DEAR MR. CHAIRMAN : The delegate body of the National Grange, meeting in annual session, in recent years has consistently voiced its opposition to the idea of compulsory health insurance, whether plans to provide that insurance covered all U.S. citizens or a segment of our population, as is the case of H.R. 4700. This bill, as we understand it, is designed to amend the Social Security Act and the national revenue code so as to provide insurance against the cost of hospital, nursing home, and surgical service for persons eligible for old-age and survivors insurance benefits.
This organization is fully aware of the health problems of the age group of people falling within the area of eligibility for old-age and survivors insurance benefits under our present social security law. It is the position of this organization, however, that these problems can best be met and solved by voluntary plans, which are more in keeping with our traditional manner of making progress and which have already chalked up an amazing record of progress in the field of health.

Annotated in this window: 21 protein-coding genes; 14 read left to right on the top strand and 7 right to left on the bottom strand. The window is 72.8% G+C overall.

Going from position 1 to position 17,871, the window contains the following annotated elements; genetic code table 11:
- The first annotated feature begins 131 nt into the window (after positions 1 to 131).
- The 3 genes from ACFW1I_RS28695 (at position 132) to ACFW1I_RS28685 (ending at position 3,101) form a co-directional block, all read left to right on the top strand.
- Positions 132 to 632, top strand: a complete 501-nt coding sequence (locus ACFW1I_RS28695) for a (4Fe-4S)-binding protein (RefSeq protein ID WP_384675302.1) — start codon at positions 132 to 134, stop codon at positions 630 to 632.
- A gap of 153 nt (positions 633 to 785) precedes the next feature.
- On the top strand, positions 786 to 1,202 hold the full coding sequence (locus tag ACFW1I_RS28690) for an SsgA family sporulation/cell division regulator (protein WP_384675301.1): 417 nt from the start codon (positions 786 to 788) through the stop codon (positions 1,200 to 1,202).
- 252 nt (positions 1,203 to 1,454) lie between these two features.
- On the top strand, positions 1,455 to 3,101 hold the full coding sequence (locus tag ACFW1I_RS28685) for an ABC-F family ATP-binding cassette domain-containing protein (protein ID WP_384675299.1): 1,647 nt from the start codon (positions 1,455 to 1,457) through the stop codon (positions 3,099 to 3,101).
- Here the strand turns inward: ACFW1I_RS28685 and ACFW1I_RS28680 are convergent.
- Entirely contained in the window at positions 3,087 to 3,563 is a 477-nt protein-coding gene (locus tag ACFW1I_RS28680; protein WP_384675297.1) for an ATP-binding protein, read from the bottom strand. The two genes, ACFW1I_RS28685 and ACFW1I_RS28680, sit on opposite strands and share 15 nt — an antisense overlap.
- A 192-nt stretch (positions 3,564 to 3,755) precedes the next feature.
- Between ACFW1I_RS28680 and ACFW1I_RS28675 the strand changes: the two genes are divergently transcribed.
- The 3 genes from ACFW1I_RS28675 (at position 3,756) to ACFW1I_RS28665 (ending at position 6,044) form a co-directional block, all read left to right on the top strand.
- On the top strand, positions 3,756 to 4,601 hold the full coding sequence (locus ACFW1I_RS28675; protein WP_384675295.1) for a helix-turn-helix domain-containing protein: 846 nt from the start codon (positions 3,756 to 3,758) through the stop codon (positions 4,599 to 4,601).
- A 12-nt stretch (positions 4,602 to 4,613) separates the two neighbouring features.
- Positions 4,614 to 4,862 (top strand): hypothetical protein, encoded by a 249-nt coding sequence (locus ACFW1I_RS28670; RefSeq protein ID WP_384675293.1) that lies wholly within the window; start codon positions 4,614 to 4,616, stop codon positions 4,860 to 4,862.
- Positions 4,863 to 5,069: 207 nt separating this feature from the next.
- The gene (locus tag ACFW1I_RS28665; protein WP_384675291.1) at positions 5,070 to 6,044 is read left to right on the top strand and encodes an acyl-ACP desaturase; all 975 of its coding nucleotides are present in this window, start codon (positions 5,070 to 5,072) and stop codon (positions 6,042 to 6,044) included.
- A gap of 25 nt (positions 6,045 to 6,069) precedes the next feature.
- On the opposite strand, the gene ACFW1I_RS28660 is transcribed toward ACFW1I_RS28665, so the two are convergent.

You and the members of your committee should know that this organization has exerted a significant amount of its resources in the field of developing adequate voluntary insurance programs for hospital and medical care for all people; including those over 65 years of age. We have further devoted a considerable amount of effort toward encouraging not only Grange members but all rural Americans to enroll in these voluntary plans.
In short, it is our hope that you and the members of your committee will see fit to oppose H.R. 4700. Respectfully yours,
HERSCHEL D. NEWSOM, Master.
NATIONAL FEDERATION OF INDEPENDENT BUSINESS,
Washington, D.C., July 13, 1959. Subject: H.R. 4700. Hon. WILBUR MILLS, Chairman, House Ways and Means Committee, House Office Bailding, Washington, D.C.
DEAR MR. CHAIRMAN: Repeated polls by the federation of its nationwide independent business and professional men members, the largest directly supporting membership of any business-professional organization in the Nation, indicate their opposition to H.R. 4700, the bill by Representative Aime J. Forand, of Rhode Island, to amend the Social Security Act to provide insurance for the cost of hospital, nursing home, and surgical services for persons eligible for oldage and survivors insurance benefits.